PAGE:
Mauritius a massive help to the economic development: Ravelonarivo

Madagascar’s Prime Minister Jean Ravelonarivo said neighboring island Mauritius could be a massive help to the economic development of his country, when he paid a courtesy visit to both the prime minister and president of Mauritius on April 30.

Jean Ravelonarivo

Discussions were on bilateral trade and the need to concentrate efforts of both islands in the Indian Ocean region, according to a press release after the meeting.

Madagascar is amazed by the successful economic and social development in Mauritius and want to follow the trend, Ravelonarivo said.

Ravelonarivo asked Mauritian authorities to come in Madagascar and boost its economic development.

He said that Madagascar wants to inspire the Mauritian Export Processing Zone (EPZ) model to achieve its industrial takeoff.

Mauritius on its part wants to share its model of industrial development with the neighboring island as part of a bilateral economic partnership that is more prosperous.

Madagascar Economic Outlook

  • The still-sluggish economy grew slightly faster (2.6%) in 2013 (1.9% in 2012) thanks mostly to mining and should speed up in 2014 (3.7%) and 2015 (5.4%) as the political situation normalises.
  • Madagascar took another step towards recovery from its five-year political crisis by holding presidential and parliamentary elections in the last quarter of 2013, opening the way to renewed international acceptance and revival of economic and social development.
  • The country’s participation in global value chains is still small despite its many assets, such as tourism, a free zone for textile factories, ICT-related services and natural resources (agriculture and mining).

The country’s political crisis since 2009 is still hampering economic and social progress. Economic growth of 1.9% in 2012 and 2.6% in 2013 was unimpressive against the International Monetary Fund’s estimated sub-Saharan average of 5.1% and an annual national population increase of 2.8%. It was mainly driven by extractive industries, agro-industry, banking, transport, livestock and fisheries. Macroeconomic stability was maintained by drastic budgetary adjustments that undermined the government’s ability to provide basic services and also held back economic recovery.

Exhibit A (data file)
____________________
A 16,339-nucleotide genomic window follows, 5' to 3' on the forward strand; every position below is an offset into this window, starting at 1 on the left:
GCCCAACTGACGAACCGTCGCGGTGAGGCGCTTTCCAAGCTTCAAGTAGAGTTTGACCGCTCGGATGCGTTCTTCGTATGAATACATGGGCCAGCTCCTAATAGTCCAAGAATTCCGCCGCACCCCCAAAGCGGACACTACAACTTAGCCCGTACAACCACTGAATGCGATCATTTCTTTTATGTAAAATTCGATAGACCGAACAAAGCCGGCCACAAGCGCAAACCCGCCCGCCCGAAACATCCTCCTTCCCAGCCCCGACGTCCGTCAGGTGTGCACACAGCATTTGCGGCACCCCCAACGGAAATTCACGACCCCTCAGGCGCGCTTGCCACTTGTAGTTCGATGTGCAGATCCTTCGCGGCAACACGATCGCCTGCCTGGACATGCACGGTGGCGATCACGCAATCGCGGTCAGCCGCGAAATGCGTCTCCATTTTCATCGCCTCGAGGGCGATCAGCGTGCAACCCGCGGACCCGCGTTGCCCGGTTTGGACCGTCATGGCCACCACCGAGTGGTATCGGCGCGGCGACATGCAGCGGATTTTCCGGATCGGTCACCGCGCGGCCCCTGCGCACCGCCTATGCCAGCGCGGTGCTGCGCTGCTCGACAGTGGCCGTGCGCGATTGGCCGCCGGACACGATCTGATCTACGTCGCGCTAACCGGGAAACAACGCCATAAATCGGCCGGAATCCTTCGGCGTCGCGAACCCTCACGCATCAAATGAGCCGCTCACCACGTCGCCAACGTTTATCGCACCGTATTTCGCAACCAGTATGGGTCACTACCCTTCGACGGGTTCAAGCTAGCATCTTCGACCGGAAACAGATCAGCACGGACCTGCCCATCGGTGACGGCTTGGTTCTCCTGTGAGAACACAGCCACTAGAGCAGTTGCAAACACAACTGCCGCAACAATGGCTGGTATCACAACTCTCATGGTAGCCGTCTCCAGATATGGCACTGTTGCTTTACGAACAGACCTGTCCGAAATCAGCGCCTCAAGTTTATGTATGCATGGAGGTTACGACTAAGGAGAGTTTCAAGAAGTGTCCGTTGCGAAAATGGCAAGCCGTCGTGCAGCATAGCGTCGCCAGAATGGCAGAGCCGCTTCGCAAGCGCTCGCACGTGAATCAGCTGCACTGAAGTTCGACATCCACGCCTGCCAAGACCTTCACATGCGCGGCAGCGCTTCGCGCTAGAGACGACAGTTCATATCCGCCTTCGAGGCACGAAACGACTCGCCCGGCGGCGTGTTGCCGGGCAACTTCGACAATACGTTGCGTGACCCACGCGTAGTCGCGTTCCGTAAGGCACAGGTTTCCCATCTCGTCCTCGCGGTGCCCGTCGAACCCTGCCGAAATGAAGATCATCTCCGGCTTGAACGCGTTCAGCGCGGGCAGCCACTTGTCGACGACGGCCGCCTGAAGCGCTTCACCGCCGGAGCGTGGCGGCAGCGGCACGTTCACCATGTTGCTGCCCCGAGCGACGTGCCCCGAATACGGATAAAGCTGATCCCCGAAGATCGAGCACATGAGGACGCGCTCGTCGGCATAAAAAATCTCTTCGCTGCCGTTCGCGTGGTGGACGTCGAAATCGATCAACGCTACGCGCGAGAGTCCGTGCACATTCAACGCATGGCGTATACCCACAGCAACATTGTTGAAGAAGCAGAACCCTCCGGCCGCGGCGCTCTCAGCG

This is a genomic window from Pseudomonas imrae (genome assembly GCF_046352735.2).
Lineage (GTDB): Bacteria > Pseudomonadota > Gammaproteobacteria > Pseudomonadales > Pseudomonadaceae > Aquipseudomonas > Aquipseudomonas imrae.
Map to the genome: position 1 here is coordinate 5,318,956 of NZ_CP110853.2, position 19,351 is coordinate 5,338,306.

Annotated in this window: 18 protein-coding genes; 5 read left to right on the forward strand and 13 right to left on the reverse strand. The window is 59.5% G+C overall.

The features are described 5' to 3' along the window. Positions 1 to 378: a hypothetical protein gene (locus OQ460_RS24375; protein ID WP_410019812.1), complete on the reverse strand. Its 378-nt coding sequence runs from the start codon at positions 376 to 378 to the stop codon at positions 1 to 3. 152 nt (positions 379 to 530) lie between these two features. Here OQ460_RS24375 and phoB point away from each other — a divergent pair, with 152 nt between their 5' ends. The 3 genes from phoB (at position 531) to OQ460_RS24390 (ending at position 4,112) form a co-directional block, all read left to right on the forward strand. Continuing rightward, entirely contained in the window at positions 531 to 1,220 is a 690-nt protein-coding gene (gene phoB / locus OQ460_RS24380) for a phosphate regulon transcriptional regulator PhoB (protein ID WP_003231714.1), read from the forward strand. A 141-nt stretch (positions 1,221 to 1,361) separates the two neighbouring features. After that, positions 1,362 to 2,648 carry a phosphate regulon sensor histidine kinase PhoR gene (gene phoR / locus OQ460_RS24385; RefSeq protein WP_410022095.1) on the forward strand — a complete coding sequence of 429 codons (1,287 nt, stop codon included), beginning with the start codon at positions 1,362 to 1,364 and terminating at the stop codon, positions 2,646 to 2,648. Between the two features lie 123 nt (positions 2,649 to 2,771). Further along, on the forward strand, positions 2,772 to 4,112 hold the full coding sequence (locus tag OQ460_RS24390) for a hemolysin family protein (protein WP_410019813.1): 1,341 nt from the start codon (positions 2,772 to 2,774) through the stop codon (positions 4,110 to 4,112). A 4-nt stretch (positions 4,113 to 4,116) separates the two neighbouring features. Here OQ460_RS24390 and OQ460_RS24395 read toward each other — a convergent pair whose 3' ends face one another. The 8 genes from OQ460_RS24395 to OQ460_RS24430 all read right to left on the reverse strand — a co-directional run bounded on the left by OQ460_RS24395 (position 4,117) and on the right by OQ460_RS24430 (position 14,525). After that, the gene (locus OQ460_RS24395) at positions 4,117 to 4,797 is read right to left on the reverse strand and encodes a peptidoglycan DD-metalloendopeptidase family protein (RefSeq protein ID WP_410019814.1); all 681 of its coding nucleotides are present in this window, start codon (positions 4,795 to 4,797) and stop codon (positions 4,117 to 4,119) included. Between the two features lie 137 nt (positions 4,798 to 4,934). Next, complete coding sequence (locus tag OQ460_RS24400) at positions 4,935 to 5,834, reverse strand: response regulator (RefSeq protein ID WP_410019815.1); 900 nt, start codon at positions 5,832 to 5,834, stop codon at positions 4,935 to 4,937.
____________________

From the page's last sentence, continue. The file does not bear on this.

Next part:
The budget deficit deteriorated to 3% of gross domestic product (GDP) from 1.3% in 2012. The current account deficit was held at 8.8% of GDP (close to its 8.3% value in 2012). Inflation rose to 6.9% from 5.8% in 2012. If the political situation normalises after the December 2013 presidential and parliamentary elections, growth could improve in 2014 to a projected 3.7% and in 2015 to 5.4%, largely due to agriculture, agro-industry, extractive industries, tourism and construction.

Sluggish and poorly-distributed growth has not improved living conditions for most people and has damaged efforts to achieve the Millennium Development Goals (MDGs) by 2015. A nationwide 2012/13 survey of MDG progress showed more than 70% of Madagascans (including 77% in the countryside) lived below the national poverty line. Underemployment is especially high for young people and the crisis has made jobs precarious for 81% of the workforce, especially women in rural areas.

Although global value chains (GVCs) are an opportunity for the economy to expand, Madagascar’s participation is limited to exporting unprocessed goods and selling imported goods to consumers. The country does have many assets – tourism, a free zone for textile manufacturing, ICT-related services and natural resources in agriculture and mining. To participate fully in GVCs, it must end recurrent political unrest, fight corruption strongly, train the workforce and improve infrastructure.

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